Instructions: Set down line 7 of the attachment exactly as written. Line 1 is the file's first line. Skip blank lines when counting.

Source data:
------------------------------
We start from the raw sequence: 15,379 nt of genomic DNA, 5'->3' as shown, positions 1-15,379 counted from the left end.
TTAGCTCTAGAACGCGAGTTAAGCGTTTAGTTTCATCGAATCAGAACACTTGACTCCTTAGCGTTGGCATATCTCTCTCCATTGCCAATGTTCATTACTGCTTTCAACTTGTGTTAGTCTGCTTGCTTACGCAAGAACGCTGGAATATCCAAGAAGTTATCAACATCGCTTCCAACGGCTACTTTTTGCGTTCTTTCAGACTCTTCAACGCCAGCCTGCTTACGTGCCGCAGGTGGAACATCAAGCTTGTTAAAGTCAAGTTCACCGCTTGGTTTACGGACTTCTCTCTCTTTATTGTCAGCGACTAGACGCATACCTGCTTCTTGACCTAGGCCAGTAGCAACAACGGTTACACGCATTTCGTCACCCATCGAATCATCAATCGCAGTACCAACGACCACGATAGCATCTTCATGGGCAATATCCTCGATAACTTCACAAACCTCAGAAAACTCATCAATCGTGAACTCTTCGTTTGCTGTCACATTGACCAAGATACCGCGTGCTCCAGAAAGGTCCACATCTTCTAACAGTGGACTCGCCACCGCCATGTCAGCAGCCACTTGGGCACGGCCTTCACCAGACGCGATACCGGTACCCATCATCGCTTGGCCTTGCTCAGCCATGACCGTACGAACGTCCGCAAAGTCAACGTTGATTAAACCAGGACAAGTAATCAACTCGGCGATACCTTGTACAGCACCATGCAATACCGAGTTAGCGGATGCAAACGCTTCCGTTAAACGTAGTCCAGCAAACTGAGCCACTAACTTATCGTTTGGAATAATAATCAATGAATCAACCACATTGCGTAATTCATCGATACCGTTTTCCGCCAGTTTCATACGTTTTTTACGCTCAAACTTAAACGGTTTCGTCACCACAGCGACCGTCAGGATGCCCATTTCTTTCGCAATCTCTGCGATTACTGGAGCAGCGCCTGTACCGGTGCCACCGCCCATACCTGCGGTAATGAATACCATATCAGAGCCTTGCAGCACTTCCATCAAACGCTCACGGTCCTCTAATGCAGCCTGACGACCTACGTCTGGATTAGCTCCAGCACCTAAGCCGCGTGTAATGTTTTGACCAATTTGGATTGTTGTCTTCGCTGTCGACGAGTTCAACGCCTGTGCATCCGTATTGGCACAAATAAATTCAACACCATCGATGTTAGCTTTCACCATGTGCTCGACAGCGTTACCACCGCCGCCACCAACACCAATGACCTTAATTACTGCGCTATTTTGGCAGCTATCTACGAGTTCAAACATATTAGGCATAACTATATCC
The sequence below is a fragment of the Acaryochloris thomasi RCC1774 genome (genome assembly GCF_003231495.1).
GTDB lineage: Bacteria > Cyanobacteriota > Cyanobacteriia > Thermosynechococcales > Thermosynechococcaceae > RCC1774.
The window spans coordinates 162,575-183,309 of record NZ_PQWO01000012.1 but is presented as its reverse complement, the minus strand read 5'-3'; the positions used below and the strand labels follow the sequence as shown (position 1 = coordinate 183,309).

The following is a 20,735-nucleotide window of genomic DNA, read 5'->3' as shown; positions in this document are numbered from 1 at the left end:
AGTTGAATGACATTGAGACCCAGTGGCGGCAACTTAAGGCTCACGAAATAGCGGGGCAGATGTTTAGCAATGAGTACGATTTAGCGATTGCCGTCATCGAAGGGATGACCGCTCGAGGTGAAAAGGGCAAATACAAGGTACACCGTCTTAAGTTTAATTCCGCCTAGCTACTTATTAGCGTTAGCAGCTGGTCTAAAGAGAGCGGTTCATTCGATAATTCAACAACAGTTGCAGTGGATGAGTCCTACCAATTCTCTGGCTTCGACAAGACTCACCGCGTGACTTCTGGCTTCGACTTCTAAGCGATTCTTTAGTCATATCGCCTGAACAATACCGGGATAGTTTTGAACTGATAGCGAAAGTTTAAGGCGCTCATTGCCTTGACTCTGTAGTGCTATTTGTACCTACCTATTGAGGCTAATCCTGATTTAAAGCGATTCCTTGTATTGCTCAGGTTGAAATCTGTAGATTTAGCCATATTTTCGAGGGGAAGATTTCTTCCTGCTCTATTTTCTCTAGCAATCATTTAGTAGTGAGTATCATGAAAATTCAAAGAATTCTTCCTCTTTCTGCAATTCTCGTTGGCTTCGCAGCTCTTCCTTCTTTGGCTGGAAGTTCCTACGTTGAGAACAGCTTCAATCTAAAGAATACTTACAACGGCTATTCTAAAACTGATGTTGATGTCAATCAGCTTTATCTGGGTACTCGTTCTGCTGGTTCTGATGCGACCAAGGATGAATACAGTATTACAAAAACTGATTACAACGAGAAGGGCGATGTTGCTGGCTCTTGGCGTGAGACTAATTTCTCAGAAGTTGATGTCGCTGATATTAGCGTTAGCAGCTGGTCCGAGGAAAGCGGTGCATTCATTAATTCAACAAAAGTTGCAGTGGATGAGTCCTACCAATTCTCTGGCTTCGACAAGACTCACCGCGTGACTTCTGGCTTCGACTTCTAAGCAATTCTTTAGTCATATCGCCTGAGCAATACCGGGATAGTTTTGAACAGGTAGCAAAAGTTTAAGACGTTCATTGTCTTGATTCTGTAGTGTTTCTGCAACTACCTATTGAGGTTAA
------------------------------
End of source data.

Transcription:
AGTTGAATGACATTGAGACCCAGTGGCGGCAACTTAAGGCTCACGAAATAGCGGGGCAGATGTTTAGCAATGAGTACGATTTAGCGATTGCCGTCATCGAAGGGATGACCGCTCGAGGTGAAAAGGGCAAATACAAGGTACACCGTCTTAAGTTTAATTCCGCCTAGCTACTTATTAGCGTTAGCAGCTGGTCTAAAGAGAGCGGTTCATTCGATAATTCAACAACAGTTGCAGTGGATGAGTCCTACCAATTCTCTGGCTTCGACAAGACTCACCGCGTGACTTCTGGCTTCGACTTCTAAGCGATTCTTTAGTCATATCGCCTGAACAATACCGGGATAGTTTTGAACTGATAGCGAAAGTTTAAGGCGCTCATTGCCTTGACTCTGTAGTGCTATTTGTACCTACCTATTGAGGCTAATCCTGATTTAAAGCGATTCCTTGTATTGCTCAGGTTGAAATCTGTAGATTTAGCCATATTTTCGAGGGGAAGATTTCTTCCTGCTCTATTTTCTCTAGCAATCATTTAGTAGTGAGTATCATGAAAATTCAAAGAATTCTTCCTCTTTCTGCAATTCTCGTTGGCTTCGCAGCTCTTCCTTCTTTGGCTGGAAGTTCCTACGTTGAGAACAGCTTCAATCTAAAGAATACTTACAACGGCTATTCTAAAACTGATGTTGATGTCAATCAGCTTTATCTGGGTACTCGTTCTGCTGGTTCTGATGCGACCAAGGATGAATACAGTATTACAAAAACTGATTACAACGAGAAGGGCGATGTTGCTGGCTCTTGGCGTGAGACTAATTTCTCAGAAGTTGATGTCGCTGATATTAGCGTTAGCAGCTGGTCCGAGGAAAGCGGTGCATTCATTAATTCAACAAAAGTTGCAGTGGATGAGTCCTACCAATTCTCTGGCTTCGACAAGACTCACCGCGTGACTTCTGGCTTCGACTTCTAAGCAATTCTTTAGTCATATCGCCTGAGCAATACCGGGATAGTTTTGAACAGGTAGCAAAAGTTTAAGACGTTCATTGTCTTGATTCTGTAGTGTTTCTGCAACTACCTATTGAGGTTAA